5 Cold-Hardy Vegetables You Can Grow in December – There Are Even Some That Grow in the Snow

These tough vegetable varieties won't be put off by frost, snow or whatever else the winter weather throws at them. In fact, they will taste all the sweeter for it

cavolo nero plants covered in snow
(Image credit: ©Tasty food and photography/Getty Images)

Having a thriving vegetable garden doesn't have to end in fall. With a little bit of prep and know-how you can grow vegetables well into the winter months or even all year round if you live in a warmer climate. But wherever you live, there are a few hero crops that will withstand cooler temperatures, frost, and sometimes even snow.  

Familiarizing yourself with the limitations of your growing zone is a crucial step as this will help you narrow your choice when considering what to grow in a vegetable garden in December. Frost is actually beneficial to the taste of some cool-season vegetables, as they become sweeter and more delicious because they produce extra sugars.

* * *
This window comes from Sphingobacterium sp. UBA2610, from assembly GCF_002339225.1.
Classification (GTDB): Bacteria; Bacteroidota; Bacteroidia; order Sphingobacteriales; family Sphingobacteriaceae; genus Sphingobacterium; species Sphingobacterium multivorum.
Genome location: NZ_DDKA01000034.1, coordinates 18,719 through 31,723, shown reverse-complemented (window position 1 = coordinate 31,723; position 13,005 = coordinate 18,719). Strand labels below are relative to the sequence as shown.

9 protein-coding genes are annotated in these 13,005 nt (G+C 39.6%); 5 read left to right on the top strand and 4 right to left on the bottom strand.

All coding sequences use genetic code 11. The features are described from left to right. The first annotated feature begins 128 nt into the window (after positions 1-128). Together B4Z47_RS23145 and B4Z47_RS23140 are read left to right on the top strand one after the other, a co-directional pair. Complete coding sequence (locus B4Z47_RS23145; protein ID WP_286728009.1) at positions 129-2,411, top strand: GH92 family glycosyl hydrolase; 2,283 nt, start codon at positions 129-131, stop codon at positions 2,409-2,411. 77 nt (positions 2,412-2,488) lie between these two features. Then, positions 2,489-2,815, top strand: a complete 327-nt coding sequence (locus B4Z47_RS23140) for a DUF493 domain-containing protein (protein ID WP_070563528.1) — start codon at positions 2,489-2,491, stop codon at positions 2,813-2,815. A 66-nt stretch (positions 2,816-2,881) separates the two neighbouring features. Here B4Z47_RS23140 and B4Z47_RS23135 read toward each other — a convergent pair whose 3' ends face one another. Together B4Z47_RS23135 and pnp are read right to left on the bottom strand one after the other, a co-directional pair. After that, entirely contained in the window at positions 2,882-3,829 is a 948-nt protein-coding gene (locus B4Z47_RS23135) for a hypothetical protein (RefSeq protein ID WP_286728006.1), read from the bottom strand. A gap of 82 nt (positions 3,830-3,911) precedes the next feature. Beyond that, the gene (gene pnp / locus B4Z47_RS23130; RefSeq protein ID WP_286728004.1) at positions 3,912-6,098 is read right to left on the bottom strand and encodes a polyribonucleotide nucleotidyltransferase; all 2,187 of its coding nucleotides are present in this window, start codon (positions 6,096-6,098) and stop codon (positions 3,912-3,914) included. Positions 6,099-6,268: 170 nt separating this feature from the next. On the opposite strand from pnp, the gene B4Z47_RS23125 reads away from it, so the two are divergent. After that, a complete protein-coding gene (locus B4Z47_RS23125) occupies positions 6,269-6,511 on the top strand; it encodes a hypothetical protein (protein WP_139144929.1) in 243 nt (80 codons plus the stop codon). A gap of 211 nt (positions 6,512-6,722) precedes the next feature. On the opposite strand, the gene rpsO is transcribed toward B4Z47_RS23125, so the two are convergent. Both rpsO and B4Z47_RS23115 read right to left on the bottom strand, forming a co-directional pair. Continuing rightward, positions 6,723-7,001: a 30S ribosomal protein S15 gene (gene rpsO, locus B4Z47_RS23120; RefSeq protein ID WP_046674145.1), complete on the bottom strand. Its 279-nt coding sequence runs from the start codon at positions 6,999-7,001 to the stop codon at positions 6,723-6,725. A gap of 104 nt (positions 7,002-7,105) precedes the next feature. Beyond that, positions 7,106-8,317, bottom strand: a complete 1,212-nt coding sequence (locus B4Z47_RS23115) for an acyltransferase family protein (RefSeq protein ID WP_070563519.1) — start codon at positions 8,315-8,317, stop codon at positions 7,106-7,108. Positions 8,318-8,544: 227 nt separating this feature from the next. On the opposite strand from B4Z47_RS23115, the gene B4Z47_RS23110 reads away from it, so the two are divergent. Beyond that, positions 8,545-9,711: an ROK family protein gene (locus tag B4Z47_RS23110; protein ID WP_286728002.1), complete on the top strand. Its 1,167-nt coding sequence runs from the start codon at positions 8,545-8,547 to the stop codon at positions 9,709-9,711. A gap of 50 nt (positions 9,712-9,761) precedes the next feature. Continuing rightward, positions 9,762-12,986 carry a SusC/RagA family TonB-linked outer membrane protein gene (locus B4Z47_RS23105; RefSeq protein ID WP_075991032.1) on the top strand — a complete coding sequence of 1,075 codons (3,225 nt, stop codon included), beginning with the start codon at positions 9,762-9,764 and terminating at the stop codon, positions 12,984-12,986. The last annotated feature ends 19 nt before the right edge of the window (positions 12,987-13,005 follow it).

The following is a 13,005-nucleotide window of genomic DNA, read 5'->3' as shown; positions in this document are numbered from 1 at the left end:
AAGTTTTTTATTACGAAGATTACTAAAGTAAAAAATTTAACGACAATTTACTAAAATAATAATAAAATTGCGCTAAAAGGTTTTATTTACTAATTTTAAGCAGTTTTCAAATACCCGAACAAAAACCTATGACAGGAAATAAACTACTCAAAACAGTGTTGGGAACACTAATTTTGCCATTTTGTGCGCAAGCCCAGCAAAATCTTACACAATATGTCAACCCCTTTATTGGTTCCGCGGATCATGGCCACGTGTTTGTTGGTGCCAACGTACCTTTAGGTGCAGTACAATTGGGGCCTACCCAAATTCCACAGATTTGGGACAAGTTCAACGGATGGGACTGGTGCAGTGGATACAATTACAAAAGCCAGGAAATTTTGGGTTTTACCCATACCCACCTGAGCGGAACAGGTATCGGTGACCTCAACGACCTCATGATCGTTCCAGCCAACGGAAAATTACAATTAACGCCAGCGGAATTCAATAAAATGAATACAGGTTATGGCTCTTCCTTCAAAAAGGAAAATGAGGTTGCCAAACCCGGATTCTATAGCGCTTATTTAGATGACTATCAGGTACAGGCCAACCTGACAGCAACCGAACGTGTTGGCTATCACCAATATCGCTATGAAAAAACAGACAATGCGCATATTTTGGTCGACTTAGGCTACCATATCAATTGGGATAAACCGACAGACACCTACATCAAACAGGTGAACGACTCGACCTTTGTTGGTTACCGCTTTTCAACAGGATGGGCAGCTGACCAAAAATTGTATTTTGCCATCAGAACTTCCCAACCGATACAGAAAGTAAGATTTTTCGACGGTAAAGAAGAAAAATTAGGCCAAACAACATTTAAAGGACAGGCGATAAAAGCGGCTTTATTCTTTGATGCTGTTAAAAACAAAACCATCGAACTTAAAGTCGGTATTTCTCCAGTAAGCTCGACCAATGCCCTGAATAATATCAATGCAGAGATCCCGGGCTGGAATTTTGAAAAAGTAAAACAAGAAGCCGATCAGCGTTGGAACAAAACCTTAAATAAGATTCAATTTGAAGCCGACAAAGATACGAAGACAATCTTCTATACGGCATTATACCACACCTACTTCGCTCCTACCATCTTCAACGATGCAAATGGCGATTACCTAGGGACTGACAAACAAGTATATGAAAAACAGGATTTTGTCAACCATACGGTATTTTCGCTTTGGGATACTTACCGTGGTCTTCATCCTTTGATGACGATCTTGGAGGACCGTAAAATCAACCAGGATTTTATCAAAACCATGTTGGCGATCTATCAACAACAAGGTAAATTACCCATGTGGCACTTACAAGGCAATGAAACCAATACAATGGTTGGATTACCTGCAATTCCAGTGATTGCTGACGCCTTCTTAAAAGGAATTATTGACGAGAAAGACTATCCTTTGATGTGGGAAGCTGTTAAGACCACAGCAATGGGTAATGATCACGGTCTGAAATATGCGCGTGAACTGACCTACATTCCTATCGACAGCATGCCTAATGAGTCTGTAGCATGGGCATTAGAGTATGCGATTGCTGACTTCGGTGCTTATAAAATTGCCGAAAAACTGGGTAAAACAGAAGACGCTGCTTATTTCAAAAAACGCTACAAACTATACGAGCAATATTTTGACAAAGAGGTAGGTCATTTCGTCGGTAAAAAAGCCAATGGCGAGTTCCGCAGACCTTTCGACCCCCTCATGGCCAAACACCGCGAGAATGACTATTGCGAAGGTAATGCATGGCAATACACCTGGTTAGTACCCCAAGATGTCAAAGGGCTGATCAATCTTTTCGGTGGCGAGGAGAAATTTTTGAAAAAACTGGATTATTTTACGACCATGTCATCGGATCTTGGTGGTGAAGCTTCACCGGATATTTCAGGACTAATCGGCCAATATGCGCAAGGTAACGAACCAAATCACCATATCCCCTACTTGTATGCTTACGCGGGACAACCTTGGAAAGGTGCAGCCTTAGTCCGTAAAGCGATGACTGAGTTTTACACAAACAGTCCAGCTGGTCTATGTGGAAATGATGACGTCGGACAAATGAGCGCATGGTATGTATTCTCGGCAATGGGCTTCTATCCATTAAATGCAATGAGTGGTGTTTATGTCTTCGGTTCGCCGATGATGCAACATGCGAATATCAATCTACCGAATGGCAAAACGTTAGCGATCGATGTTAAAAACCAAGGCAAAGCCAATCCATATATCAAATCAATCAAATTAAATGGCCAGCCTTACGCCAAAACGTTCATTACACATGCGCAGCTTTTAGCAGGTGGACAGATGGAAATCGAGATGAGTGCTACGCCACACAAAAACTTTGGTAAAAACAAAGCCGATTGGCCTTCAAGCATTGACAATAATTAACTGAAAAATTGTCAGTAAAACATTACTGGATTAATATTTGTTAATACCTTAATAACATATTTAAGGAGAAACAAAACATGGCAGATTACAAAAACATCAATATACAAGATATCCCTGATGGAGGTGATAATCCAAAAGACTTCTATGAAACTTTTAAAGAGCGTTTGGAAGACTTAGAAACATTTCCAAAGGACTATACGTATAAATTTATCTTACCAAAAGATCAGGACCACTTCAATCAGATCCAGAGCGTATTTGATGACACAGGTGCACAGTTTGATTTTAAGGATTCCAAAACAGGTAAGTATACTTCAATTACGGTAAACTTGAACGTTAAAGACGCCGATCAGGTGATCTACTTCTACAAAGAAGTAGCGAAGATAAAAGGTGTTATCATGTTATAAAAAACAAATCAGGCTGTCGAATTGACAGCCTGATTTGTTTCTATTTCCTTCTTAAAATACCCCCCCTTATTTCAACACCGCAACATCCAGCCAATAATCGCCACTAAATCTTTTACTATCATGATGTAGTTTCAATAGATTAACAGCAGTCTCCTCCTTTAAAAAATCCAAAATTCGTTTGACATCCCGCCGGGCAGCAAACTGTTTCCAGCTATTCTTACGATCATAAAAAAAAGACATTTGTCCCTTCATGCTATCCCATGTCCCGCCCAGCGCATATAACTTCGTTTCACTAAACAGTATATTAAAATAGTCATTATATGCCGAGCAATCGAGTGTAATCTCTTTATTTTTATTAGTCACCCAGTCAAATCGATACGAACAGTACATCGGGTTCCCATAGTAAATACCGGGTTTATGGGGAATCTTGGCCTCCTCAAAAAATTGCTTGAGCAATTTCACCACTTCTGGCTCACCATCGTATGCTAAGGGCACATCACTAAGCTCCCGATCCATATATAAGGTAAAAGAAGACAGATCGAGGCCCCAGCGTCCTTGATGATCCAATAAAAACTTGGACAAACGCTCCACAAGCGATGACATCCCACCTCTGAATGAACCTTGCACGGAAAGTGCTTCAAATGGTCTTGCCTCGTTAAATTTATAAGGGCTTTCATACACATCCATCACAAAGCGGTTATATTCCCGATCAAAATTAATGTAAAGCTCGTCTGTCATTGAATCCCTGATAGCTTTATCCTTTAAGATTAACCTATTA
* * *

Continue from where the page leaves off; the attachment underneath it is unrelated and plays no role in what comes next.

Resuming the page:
'Growing food in the garden when the weather is below freezing, sometimes snowing, and when people think plants can't survive is what makes winter gardening most exciting to me,' says Resh Gala, an urban organic gardener who lives in New Jersey, where she designs and installs edible organic gardens. 'Life wants to live and a garden wants to grow, and if you give it a little help with some season extension tips and tricks, you'll be happily harvesting food even when you thought it wasn't possible.'

Most of us think that our gardening season lies between the last and first frost dates but nothing could be further from the truth. Now find out a selection of our favorite vegetables to grow in December.

winter cabbage covered in frost